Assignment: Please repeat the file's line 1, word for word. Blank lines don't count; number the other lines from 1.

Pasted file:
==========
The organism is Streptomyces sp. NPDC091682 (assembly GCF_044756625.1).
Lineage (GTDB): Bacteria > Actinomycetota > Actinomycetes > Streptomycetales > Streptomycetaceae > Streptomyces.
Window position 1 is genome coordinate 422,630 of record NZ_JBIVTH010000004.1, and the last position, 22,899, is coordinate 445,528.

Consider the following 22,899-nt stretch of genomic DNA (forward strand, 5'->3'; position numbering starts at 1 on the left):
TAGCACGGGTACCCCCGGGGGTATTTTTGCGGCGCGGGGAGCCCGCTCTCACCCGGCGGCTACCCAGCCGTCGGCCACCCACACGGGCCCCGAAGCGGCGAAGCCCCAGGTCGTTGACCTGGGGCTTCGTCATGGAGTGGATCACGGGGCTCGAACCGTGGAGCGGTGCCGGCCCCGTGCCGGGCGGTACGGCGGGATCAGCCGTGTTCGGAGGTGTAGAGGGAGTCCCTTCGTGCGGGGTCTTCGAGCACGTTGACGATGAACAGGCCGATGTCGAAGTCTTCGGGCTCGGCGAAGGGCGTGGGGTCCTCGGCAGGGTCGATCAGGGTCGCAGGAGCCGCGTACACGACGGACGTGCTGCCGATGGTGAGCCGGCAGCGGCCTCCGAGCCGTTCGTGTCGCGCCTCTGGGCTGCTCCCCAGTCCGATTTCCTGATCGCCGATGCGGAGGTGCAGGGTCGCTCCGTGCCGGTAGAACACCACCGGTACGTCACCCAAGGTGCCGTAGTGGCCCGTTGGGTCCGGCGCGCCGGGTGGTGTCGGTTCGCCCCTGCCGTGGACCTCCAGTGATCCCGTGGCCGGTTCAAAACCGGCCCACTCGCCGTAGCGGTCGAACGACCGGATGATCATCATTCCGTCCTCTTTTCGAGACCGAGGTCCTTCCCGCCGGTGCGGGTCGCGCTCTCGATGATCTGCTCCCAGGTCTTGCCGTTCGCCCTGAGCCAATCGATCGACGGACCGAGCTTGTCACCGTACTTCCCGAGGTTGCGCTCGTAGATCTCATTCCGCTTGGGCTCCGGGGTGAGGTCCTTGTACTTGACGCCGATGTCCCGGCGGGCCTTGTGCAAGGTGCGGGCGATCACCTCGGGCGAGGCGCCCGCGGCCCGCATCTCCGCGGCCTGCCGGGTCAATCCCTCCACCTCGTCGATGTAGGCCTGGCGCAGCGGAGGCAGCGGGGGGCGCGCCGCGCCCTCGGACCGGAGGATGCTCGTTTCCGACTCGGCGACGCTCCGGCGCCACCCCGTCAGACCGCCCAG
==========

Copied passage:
The organism is Streptomyces sp. NPDC091682 (assembly GCF_044756625.1).